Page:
How would a rise in implied volatility on a short-term option affect the implied volatility of another short-term option with the same strike, but with slightly-longer expiry?

Assuming that the short-term volatility rise is due to an event completely contained in the time of the short-term option.

Here is my stab at this:

Let $s$ and $\ell$ be the DTE of the short-term and long-term options.

Let $V_s$ be the short term option implied volatility now, and $V_\ell$ is the longer-term option volatility.

Since variances are additive, we should be able to calculate $V_{\ell-s}$, the implied volatility between the expiry of the short-term option to the expiry of the longer-term option right? $$V_{\ell-s}^2 = V_{\ell}^2 - \frac{s}{\ell}V_s^2$$

Then if $V_s$ rises to $V_{s*}$, then $V_{\ell}$ should rise to $V_{\ell*}$ where

$$ (V_{\ell*})^2 = \frac{s}{\ell}V_{s*}^2 + V_{\ell-s}^2 $$

Giving us:

$$ (V_{\ell*})^2 = \frac{s}{\ell}\left(V_{s*}^2 - V_s^2\right)+ V_{\ell}^2 $$

From a more practical standpoint, I'm curious how this translates to the value of options? I've been reading about how calendar spreads are not always long-vega strategies?

  • 2
    $\begingroup$ Without doing any maths, the implied vol for the slightly longer-dated option will cover the period of the shorter-dated option. If the shorter-dated option starts experiencing an increase in implied vol, the market is pricing in some stressed event (could be dividends if we're talking a stock option, or a central bank rate decision if we're talking an FX or Rates option). This stress event will affect the underlying in a way that will also affect the value of the longer-dated option. So you can definitely expect the IV to also increase for the longer-dated option. $\endgroup$ Jan 11, 2021 at 10:30
  • $\begingroup$ @JanStuller Obvious. But the question is how much? $\endgroup$
    – Winston Du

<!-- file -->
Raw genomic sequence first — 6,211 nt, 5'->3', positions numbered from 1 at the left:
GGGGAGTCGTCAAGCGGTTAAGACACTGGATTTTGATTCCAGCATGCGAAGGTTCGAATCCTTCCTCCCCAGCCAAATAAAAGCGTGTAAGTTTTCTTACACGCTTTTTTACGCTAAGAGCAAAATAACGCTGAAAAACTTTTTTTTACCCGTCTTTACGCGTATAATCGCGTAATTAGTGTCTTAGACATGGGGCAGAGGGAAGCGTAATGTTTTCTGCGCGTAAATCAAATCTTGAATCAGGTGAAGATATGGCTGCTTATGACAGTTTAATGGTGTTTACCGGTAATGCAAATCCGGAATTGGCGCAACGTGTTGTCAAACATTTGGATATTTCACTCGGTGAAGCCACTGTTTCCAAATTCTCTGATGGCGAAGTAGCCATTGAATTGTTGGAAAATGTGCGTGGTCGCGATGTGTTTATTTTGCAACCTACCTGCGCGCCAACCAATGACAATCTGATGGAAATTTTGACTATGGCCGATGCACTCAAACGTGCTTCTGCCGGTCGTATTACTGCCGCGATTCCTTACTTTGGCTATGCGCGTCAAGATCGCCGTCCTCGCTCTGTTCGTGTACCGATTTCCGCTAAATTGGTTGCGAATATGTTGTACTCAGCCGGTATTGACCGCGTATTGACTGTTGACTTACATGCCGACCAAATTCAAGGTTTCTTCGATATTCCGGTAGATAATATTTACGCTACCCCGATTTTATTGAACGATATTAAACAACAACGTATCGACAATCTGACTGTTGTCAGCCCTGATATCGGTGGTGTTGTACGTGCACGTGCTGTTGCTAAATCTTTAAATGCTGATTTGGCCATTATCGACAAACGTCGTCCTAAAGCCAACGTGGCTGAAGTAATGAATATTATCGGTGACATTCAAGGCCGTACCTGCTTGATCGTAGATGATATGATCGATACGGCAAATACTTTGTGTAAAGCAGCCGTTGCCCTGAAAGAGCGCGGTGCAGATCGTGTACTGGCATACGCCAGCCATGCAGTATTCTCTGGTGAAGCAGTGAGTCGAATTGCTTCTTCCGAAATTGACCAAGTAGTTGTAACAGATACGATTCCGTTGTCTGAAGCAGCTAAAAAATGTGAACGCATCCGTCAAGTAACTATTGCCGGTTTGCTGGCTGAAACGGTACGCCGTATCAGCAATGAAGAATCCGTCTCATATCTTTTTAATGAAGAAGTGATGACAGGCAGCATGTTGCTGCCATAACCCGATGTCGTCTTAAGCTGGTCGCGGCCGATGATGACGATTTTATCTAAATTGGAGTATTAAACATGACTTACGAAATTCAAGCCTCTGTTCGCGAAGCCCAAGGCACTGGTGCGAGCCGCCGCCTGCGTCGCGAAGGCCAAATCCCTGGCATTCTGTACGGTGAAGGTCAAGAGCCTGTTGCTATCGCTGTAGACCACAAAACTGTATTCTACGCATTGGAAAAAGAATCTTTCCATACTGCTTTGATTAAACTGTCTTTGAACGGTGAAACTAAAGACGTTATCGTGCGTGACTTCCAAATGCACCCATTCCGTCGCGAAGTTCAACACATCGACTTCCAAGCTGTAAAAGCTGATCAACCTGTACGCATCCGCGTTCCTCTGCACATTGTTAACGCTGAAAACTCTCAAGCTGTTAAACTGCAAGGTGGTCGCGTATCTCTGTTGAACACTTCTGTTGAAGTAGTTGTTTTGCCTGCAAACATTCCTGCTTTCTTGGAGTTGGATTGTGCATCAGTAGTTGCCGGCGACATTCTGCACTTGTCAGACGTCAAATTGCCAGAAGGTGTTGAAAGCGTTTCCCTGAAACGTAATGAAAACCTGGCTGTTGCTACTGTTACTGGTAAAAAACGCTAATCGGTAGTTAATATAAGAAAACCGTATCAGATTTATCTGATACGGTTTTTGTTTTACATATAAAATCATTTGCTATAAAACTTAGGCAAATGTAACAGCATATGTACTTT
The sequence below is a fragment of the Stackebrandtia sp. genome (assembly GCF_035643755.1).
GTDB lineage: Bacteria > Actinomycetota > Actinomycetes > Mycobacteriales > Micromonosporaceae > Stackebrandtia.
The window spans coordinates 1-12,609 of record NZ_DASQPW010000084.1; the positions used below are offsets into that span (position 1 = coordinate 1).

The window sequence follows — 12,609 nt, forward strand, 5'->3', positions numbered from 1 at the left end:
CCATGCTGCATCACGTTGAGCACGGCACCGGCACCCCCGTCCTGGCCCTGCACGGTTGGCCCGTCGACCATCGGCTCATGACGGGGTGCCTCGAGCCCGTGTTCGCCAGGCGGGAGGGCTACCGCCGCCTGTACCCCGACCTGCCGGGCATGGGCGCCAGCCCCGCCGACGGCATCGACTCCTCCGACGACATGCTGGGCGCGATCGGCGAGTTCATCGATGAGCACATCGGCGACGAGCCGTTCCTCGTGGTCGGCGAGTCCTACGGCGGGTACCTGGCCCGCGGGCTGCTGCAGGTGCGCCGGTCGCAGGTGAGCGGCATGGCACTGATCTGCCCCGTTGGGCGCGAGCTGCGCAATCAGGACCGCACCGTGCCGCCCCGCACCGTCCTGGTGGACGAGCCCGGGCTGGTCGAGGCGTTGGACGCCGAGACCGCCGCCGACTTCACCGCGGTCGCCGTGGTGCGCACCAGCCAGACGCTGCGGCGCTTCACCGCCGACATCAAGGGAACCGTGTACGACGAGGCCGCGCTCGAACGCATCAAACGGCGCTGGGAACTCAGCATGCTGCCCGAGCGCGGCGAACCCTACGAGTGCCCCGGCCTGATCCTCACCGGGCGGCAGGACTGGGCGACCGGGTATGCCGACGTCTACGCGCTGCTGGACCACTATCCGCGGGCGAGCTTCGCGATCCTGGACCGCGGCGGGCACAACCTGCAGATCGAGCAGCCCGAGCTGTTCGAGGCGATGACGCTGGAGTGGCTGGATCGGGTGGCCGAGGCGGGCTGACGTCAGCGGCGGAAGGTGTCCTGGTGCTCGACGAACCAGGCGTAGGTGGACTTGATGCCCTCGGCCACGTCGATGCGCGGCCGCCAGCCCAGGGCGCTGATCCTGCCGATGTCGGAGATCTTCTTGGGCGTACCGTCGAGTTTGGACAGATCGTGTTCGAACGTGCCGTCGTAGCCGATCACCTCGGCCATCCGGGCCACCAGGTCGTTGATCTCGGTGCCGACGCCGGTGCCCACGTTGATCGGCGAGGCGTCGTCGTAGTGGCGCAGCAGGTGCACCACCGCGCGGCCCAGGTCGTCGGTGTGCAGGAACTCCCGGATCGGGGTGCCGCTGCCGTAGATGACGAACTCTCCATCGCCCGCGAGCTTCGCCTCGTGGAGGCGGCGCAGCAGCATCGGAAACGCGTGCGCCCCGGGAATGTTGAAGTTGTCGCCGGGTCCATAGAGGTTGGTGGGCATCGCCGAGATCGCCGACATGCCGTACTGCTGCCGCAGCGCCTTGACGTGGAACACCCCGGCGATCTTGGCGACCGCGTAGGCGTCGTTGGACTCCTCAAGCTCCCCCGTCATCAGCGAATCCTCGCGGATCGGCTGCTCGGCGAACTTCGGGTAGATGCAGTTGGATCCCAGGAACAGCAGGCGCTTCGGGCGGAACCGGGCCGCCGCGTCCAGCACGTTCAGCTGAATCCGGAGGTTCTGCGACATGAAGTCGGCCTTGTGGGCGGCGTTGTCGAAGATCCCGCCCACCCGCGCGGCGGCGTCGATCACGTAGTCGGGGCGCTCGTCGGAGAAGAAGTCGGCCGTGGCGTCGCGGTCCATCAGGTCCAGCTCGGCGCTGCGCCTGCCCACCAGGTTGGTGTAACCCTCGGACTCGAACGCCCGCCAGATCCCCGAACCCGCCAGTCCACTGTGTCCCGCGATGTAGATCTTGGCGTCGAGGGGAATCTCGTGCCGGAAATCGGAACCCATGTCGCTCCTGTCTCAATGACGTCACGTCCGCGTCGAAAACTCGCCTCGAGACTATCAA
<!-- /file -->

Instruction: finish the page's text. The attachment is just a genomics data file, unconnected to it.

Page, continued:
Jan 12, 2021 at 16:57

1 Answer 1


Short answer: I believe the quantification of the impact of an increase in the shorter-dated vol on the longer-dated vol depends on what type of vol function we select to model the Volatility term-structure of the options.

Long answer (focusing on piece-wise volatility term-structure function):

Variances of log-returns in the GBM model are proportional to the time increment because of the scaling property of Brownian motion (i.e. an assumption inherent in the model):

$$ln\left(\frac{ S_{t_{i+1}}}{S_{t_{i}}}\right)=(\mu+0.5\sigma^2)(t_{i+1}-t_i)+\sigma W(t_{i+1}-t_i)\overset{d}{=}(\mu+0.5\sigma^2)(t_{i+1}-t_i)+\sigma \sqrt{t_{i+1}-t_i}Z$$

In the GBM model, each option with expiry $T_i$ would have its own BS volatility $\sigma_{T_i}$. To compute how an increase in a shorter-dated $\sigma_{T_i}$ affects a change in some longer-dated $\sigma_{T_i}$, we could map the BS vols onto some time-dependent vol function $\tilde{\sigma}(t)$:


If we assume piece-wise constant $\tilde{\sigma}(t)$, we will get:


We then get:

  • $\sigma_{T_1}^2T_1=\tilde{\sigma}^2_1T_1$
  • $\sigma^2_{T_2}T_2-\tilde{\sigma}^2_1T_1=\tilde{\sigma}^2_2(T_2-T_1)$
  • $\sigma^2_{T_n}T_n-\sum_{j=1}^{j=n-1}\tilde{\sigma}_j^2(T_j-T_{j-1})=\tilde{\sigma}^2_{T_n}(T_n-T_{n-1})$

Focusing on $T_2$ and $T_1$ for simplicity, supposing $\sigma_{T_1}$ goes up (so that $\tilde{\sigma}_1$ also goes up), but the forward piece-wise volatility $\tilde{\sigma}_2$ between $T_2$ and $T_1$ doesn't change, the new value of the BS volatility (that I denote $\sigma_{T_2}^*$) for the option expiring at $T_2$ would be:

$$(\sigma_{T_2}^*)^2T_2=\left(\tilde{\sigma}_{1}+\delta_{\tilde{\sigma}_1}\right)^2 T_1+\tilde{\sigma}_2^2(T_2-T_1)$$

The difference between $\sigma_{T_2}^*$ and the old value $\sigma_{T_2}$ is then simply:


To compute the impact on the value of the option expiring at $T_2$, we could plug the quantity $\delta_{\sigma_{T_2}}$ into the option Vega.

If we assume different than piece-wise constant volatility function, the quantity $\delta_{\sigma_{T_2}}$ would be different.

  • $\begingroup$ Can you clarify all of the variables you're using? The notation is confusing. For example, what is $\tilde{\sigma}_1$ supposed to be? I thought you defined it as a function. $\endgroup$
    – Winston Du
    Jan 15, 2021 at 8:13
  • $\begingroup$ @WinstonDu: $\tilde{\sigma}_1$ is the piece-wise constant volatility between $t_0$ and $T_1$. $\tilde{\sigma}_2$ is the piece-wise constant volatility between $T_1$ and $T_2$, and so on. Together, across all indexes $j$, the function $$\sum_{j=1}^{i}\tilde{\sigma}_j(T_{j}-T_{j-1})$$ is the piece-wise volatility function $\tilde{\sigma}(t)$. I could have probably introduced a new variable for the summation, but I didn't want to have too many variable. Hope that's a bit clearer. $\endgroup$ Jan 15, 2021 at 8:19

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